Let me start with some comments as a lawyer to clear up misconceptions I hear frequently in discussions about the hearings and confirmation.

This is not a legal proceeding; it is a political one. Legal standards like “beyond a reasonable doubt” or “a proponderence of evidence” or “burden of proof” are not the proper standards to refer to in the confirmation of a Supreme Court justice. No one is considering criminal prosecution here, so let’s stop pretending like criminal standards matter.

The only standard that matters is “do we believe that this candidate will carry out the duties of a Supreme Court justice competently, faithfully, impartially and to the highest degree that the people of the United States deserve?”

In other words, the proceedings are not ultimately about Kavanaugh answering to the Judicial Committee, the Senate, the President or the Congress as a whole. They are about those bodies doing everything that they can to ensure that the candidate confirmed is accountable to the American people. Many of us–especially the politicians–have lost sight of that.

Additionally, let us not treat Kavanaugh as if he’s entitled to be confirmed. This is not a matter of “once the president nominates him, the burden shifts to someone else to affirmatively disqualify him.” The first concern in such a matter must never be the specific candidate, but the good of the citizenry. That should mean a neutral playing field.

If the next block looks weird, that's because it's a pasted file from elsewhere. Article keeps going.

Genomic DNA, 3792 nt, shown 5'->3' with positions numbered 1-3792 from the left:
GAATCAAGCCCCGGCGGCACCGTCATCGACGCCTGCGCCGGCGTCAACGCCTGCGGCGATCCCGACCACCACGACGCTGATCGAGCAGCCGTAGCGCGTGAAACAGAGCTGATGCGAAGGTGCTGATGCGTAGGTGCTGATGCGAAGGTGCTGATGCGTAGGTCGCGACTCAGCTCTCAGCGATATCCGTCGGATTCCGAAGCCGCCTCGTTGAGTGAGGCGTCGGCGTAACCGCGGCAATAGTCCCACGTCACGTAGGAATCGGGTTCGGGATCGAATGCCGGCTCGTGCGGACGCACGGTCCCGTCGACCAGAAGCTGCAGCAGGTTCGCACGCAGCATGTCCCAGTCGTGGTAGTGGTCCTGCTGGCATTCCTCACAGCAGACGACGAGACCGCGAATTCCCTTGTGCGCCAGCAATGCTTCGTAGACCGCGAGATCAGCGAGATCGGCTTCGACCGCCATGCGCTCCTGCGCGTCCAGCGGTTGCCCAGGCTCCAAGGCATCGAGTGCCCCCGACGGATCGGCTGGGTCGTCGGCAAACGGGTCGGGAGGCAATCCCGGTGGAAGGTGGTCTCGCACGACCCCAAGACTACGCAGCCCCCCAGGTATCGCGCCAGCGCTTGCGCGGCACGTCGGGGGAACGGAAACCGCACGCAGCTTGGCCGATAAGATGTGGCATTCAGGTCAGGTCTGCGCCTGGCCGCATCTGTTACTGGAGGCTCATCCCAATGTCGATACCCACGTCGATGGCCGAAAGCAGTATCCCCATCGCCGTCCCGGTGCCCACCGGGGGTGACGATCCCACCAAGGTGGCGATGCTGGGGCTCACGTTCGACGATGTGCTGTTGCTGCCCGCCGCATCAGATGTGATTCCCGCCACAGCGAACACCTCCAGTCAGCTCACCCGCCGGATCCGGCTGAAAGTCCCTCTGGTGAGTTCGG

So, when other people lament Kavanaugh’s treatment by the press, the Democratic members of the Judicial Committee, or anyone else, I can only partially agree. I can only agree to the extent that everyone deserves to be treated with civility and respect. I cannot agree to the extent that some deservedness of preferential treatement is assumed in such comments.

No one is entitled to be a Supreme Court justice. Personally, I’m a bit suspicious of anyone who makes it their avowed ambition to be one–I think that cuts against the expectations of neutrality in interpretation of the law, humility and selflessness that should be expected of such a person.

I also want to clarify comments about defamation. It is long established law in our country that those who are candidates for public office (or who hold such office) are under most circumstances barred from making claims of defamation. This is a function of the First Amendment right to question or criticize the operations of government and a check on the government itself by ensuring that the nation may freely debate the character and actions of its leaders. Those who run for office (for the most part) give up the right to complain about what people say about them.